A treatment for COVID-19 that was developed in British Columbia has been approved for sale in India, where it could ship to pharmacies as early as Friday – although the product has so far received limited support in Canada.
SaNOtize Research and Development Corp., a Vancouver-based pharmaceutical company, announced Wednesday that its nitric oxide nasal spray has received approval from India’s drug regulator. The product has been licensed for manufacture there by Glenmark Pharmaceuticals Ltd.
The spray is effective in reducing viral load in people with mild cases of COVID-19 and may help prevent disease progression, according to results from phase 3 clinical trials.
“It’s very exciting,” said Gilly Regev, CEO of SaNOtize, who co-founded the company with chief scientist Chris Miller. She said the approval was the result of years of work, much of it predating the pandemic.
Canadian company SaNOtize Research aims to limit the spread of COVID-19 with a nasal spray
While nitric oxide’s ability to inhibit respiratory viruses has been demonstrated in the hospital setting, the crucial innovation behind the SaNOtize nasal spray is a formulation that makes the gas convenient as a self-administered treatment. It’s not the only company to attempt this, but it’s the first in the world to win regulatory approval for a nitric oxide-based COVID-19 therapy.
Last August, Glenmark entered into an exclusive long-term partnership with SaNOtize to manufacture, market and distribute the spray as a COVID-19 treatment in India and several other Asian countries, including Singapore, Malaysia and Taiwan. The spray is already available in some countries, including Israel, where it is classified as a medical device.
SaNOtize said it is also aiming to gain regulatory approval for its product in Canada.
A randomized, double-blind trial of the spray was conducted at multiple clinical sites in India, involving a total of 306 participants. In the trial, those who received the SaNOtize spray were found to be virus-free within a median of four days. Those in the control group who received a placebo spray took about twice as long to clear the virus. There were no safety issues associated with the spray.
Dr Regev said the size of the study was not large enough to demonstrate whether the spray prevents hospitalization. However, its effects were more apparent in participants who have a higher risk of developing a severe case of COVID-19, including the unvaccinated, participants with comorbidities such as diabetes and cardiovascular disease, and those older. 45 years old. The SaNOtize spray was also found to be less likely to spread the disease to others. She said the results were being prepared for submission to a peer-reviewed journal.
India’s findings are consistent with a smaller study conducted in Britain last year and published in the Journal of Infection. A larger trial to enroll thousands of subjects in Canada, Sri Lanka and other countries is currently underway to test the effectiveness of SaNOtize spray in preventing COVID-19 in those who have not been infected.
“Our goal is to go for prevention,” Dr. Regev said. “The idea is that people will end up using it to protect themselves.”
If the larger trial shows the spray prevents COVID-19, it could be used as a preventative measure for health workers, travelers and others at high risk of exposure to respiratory viruses in a close setting. . The spray would not replace vaccines but an improvement in protection – an improvement that could be particularly relevant whenever new variants of COVID-19 emerge or in situations where people congregate but the virus remains endemic.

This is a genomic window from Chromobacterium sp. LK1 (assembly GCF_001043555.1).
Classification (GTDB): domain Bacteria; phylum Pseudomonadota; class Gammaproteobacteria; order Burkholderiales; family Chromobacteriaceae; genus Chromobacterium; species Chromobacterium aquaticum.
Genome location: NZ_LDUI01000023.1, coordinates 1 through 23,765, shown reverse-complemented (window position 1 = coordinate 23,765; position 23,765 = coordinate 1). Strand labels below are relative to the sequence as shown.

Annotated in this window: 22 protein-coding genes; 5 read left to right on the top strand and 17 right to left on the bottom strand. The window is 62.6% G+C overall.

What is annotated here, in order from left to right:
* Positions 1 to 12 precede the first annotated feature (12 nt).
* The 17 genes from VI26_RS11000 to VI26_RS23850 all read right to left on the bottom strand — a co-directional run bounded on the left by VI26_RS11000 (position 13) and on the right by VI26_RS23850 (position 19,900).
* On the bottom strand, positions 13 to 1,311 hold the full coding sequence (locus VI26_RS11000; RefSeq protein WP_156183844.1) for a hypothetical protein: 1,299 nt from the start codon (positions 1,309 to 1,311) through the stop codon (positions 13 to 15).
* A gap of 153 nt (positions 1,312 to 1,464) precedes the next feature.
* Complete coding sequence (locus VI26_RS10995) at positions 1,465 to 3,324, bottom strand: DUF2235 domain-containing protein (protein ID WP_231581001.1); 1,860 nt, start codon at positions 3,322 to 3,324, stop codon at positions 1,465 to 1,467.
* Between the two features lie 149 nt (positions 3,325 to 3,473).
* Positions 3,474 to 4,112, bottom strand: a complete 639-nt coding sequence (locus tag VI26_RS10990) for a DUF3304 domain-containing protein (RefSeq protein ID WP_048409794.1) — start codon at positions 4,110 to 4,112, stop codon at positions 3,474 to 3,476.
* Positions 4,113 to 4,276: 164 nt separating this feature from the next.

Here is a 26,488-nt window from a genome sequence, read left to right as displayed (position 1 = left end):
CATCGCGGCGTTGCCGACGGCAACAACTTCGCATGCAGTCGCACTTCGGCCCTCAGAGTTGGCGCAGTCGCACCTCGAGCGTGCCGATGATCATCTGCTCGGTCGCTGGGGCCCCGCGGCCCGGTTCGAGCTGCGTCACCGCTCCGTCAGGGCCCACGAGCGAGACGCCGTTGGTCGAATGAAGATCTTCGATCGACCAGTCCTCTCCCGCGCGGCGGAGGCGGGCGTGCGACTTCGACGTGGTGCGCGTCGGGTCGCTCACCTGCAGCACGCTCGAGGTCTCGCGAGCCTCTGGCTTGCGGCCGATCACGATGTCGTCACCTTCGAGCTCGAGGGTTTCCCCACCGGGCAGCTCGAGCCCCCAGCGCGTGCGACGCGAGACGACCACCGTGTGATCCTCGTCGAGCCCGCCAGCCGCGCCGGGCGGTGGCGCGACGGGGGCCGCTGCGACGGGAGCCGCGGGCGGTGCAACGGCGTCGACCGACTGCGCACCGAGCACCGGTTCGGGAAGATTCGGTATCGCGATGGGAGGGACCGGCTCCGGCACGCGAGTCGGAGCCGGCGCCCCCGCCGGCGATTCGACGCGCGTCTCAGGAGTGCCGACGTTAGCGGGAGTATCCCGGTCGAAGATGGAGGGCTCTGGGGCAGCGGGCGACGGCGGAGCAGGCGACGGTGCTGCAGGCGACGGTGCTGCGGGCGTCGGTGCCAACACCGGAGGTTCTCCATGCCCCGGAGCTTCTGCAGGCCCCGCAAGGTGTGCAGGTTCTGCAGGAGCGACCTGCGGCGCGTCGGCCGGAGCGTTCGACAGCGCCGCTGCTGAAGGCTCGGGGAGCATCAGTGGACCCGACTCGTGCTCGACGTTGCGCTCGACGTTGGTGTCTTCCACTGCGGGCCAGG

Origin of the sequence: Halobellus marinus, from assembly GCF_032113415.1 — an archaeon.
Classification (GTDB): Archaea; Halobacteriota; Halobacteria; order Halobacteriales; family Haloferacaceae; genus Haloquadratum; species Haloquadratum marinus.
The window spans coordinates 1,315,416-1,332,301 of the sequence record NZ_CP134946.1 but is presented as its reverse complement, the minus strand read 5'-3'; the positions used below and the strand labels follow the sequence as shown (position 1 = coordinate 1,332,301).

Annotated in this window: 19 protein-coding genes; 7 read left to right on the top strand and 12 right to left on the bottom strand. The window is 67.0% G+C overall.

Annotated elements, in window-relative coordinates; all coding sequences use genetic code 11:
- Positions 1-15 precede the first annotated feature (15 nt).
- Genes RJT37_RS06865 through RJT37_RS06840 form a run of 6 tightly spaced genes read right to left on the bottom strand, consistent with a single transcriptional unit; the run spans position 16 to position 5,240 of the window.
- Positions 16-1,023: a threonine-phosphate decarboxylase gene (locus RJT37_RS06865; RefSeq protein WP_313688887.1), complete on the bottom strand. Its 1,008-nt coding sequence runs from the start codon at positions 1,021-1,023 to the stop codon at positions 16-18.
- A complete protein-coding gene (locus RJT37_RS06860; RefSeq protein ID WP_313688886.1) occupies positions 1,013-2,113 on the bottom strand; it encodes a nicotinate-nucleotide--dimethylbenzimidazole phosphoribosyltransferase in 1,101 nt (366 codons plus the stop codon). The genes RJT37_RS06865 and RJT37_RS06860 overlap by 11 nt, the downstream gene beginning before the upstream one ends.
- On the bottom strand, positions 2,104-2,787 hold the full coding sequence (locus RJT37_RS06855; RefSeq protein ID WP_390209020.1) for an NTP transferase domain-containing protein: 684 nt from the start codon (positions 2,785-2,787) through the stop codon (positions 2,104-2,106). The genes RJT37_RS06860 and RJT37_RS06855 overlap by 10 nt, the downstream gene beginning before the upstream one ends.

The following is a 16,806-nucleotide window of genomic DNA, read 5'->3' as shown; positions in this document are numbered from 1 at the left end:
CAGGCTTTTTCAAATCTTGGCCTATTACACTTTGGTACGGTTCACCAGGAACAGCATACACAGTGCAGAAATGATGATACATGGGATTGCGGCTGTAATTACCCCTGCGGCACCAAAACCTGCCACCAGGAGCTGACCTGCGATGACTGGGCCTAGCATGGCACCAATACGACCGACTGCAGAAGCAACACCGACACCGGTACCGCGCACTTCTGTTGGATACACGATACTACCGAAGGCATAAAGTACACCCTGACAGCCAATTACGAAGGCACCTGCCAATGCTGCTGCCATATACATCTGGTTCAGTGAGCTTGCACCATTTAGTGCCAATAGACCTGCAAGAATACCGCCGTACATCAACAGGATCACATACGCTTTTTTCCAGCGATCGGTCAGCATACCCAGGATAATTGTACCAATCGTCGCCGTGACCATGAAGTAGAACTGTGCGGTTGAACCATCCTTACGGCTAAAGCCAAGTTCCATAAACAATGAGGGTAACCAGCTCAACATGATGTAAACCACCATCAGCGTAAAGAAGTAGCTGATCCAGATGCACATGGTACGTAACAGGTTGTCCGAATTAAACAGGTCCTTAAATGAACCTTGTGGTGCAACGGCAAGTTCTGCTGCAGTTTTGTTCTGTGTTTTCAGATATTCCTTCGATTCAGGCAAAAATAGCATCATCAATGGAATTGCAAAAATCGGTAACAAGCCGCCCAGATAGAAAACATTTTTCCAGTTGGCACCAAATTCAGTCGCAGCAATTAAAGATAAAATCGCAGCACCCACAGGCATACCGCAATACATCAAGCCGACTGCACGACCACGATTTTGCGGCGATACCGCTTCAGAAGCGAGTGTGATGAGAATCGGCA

This week’s milestone is bittersweet for SaNOtize, which was hoping to get more support to test and manufacture its product in Canada. In 2020, he received a $400,000 grant from the National Research Council – a fraction of the cost required to advance medical treatment. Since then, SaNOtize has filed a series of applications with the Federal Strategic Innovation Fund.
In the 2020 federal budget, the fund was allocated $752 million to help Canadian companies working on medical countermeasures to COVID-19, including clinical trials and manufacturing capacity. Dr. Regev said he was repeatedly told that SaNOtize was being studied, but no support materialized.
“We tried, we submitted our applications, we followed that up with all the documents that were requested, and we don’t have funding – those are the facts,” Dr Regev said.
When asked why SaNOtize has so far failed to secure support from Ottawa, Hans Parmar, spokesperson for Innovation, Science and Economic Development Canada, which oversees the Strategic Innovation Fund , said nominee details “are subject to commercial confidentiality and may not be disclosed.”
Jeremy Hirota, Canada Research Chair in Respiratory Mucosal Immunology at McMaster University in Hamilton and not associated with SaNOtize, said the company’s situation is not unique.
“Funding agencies in Canada are quite conservative,” he said. “They pretty much want a guaranteed return on investment. If you’re a little outside the mainstream dogma, it’s a challenge, because you have to convert people.
Dr Regev said she thinks one problem might be that the idea of a nasal spray that prevents or treats COVID-19 seems too good to be true.
Eleanor Fish, an infectious disease researcher at the University Heath Network in Toronto, said a challenge for the product could be getting people to apply it when directed. For example, test subjects in India were asked to use the spray six times a day. By comparison, Pfizer’s antiviral pill, Paxlovid, is taken twice a day, but is more than 10 times more expensive than the nasal spray.
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